The problem isn't so much the school or NCAA amatuerism model.  The problem is primarily centerred around the NFL & now NBA colluding with the NCAA to force players to play minor league ball without compensation.  This isn't a problem in other sports like hockey or baseball and it wasn't in basketball until recently. 

The draft rules of the NFL and NBA are making this much worse.  It's no longer an opportunity to prove yourself to scouts for those who wouldn't have already been drafted.  Now it's forced unpayed employment, or an internship, for those who would have been drafted, albeit an internship that can cost you a LOT in future earnings.

Mr Miggle

February 4th, 2017 at 4:36 PM ^

This is the second big settlement the NCAA is paying for the same thing. The first was for players enrolled earlier. 

This was about the cost of attendance being higher than what's covered in the scholarships and the NCAA not allowing schools to make up the difference. The first case prompted the NCAA to act. That's why they passed the new cost of attendance rule This lawsuit covered players on scholarship after the previous lawsuit and before the implementation of the new rule. 

Ronnie Kaye

February 4th, 2017 at 3:11 PM ^

Every time someone says "amateurism," they need to mention that this is a word the NCAA invented. Literally. It's not used in any other context anywhere in the language.


February 4th, 2017 at 5:51 PM ^

I really don't see why the NCAA keeps publically saying it's against schools paying players when so many schools obviously pay players and face no penalty for it. I'm personally against schools and boosters buying a kids services, and love that Michigan tries to do things "the right way" as much as possible, but seeing it rampant in so many places and ZERO punishment ever handed down, I often wonder why we don't..


February 4th, 2017 at 7:00 PM ^

The NCAA exists only to maximize revenue for schools.

Scandals are bad for business so there's a clear conflict of interest for college sports' chief enforcement agency. The NCAA will only take aggressive action if the public demands it to the point where not acting is detrimental to overall revenue.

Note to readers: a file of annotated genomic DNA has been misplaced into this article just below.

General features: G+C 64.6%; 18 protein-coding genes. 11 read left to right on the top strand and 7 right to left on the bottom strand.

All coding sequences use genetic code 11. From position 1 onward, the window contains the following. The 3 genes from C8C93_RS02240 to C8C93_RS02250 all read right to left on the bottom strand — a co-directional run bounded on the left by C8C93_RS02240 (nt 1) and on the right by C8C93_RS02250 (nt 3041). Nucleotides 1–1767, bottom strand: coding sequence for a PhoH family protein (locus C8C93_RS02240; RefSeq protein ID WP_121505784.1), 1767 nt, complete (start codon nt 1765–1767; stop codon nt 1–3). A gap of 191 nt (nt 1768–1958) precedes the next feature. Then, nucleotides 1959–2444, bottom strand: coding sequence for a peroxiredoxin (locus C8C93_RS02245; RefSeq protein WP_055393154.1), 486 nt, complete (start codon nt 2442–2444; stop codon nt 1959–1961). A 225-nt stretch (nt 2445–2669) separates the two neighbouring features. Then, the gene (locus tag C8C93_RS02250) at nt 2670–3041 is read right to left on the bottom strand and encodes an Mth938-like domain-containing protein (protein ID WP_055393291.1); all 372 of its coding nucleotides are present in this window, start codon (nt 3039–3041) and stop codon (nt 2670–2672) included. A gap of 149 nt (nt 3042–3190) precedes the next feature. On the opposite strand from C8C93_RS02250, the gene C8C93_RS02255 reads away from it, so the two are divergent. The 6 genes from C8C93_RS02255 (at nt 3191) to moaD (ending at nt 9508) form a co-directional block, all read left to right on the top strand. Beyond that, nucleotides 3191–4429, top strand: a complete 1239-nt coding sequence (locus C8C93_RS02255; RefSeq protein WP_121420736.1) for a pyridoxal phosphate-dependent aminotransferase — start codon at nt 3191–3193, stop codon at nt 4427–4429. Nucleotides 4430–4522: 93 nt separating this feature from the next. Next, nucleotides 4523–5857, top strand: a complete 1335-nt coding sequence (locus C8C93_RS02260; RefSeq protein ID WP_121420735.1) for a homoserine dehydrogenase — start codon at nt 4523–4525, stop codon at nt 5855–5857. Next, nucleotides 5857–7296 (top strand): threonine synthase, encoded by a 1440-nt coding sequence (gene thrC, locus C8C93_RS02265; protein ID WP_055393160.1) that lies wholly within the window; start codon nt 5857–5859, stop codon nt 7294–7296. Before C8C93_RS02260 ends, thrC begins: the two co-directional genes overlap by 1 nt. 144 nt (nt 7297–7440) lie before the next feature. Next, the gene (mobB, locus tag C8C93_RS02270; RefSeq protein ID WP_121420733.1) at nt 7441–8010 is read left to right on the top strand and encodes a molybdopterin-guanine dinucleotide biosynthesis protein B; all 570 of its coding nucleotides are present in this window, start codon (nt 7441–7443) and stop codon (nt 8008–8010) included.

February 5th, 2017 at 8:06 AM ^

There were many things Bo was rightfully proud of during his tenure at UM. His familiarity with the history and traditions of Michigan prior to his being hired were at a level shared and understood by those who actually helped shape it, as he would for some 30+ years as both HC and then AD. He understood it for what it was, aware that not too many operated with the level of integrity Michigan was famous for and one of the most attractive aspects of the job. 

Bo used it in his recruiting presentation. There were and are certain things not allowable at Michigan and one is even the thought of bending the rules. As Steve Spurrier said, when assessing Harbaugh, "He won't cheat, I know that."

There are certain schools, certain fan bases that really don't care how. I don't think they even hesitate or waste time with denials when asked certain questions when its understood as "off record, " and although it might be absent a sense of pride, it is clearly understood that if that is what it takes, then we'll do it.  I agree it has risen to a level where its virtually been perfected and Saban using the blueprint handed down by Bear, but implementing updated procedures in doing so, something he is not involved with as "hands on," the most prominent difference is if there has been an allegation levied, it's unprovable, and unlike Bear, with every member of his coaching tree that was employed by Alabama, all committed violations and were viewed in one of three ways. Considered by the ncaa as "violators, repeat offenders, and in some cases, serial offenders." As clearly understood that Michigan will not cheat and that being very much a part of our history and tradition, The history and tradition of Alabama is the exact opposite, and I've never found a fan of Alabama that is without the same amount of pride for its historically great program as I am of Michigan's.

Harbaugh's early success, and in his second year reeling in a historically great class suggests this will be the norm, not the exception and for every coach who assembles absolutely incredible recruiting classes, and do so in a manner where they may not be caught, I doubt any of them take as much pride as Harbaugh and his staff in setting down at the conclusion, probably drinking a few cold ones, with each and every member wearing a smile, a smile of pride due to their belief, probably true that there is not another university capable of pulling in a class this talented without breaking the rules. And, simply by imagining the level of pride that has to be present in that room, and if my imagination concludes anything close to reality, I suspect they are absolutely correct. 

So, turtleboy, there's the answer. It's one predicated on forty-eight years of being a Michigan fan. And as to Garrett's claim, when USC was caught and subsequently  penalized, "There is not another school in the country who would not trade places with us right now, based on no more than the past decade's unprecedented level of success." I suspect there are at least three schools who woud disagree with that assertion. However, I have no doubt at all that one would disagree and do so proudly.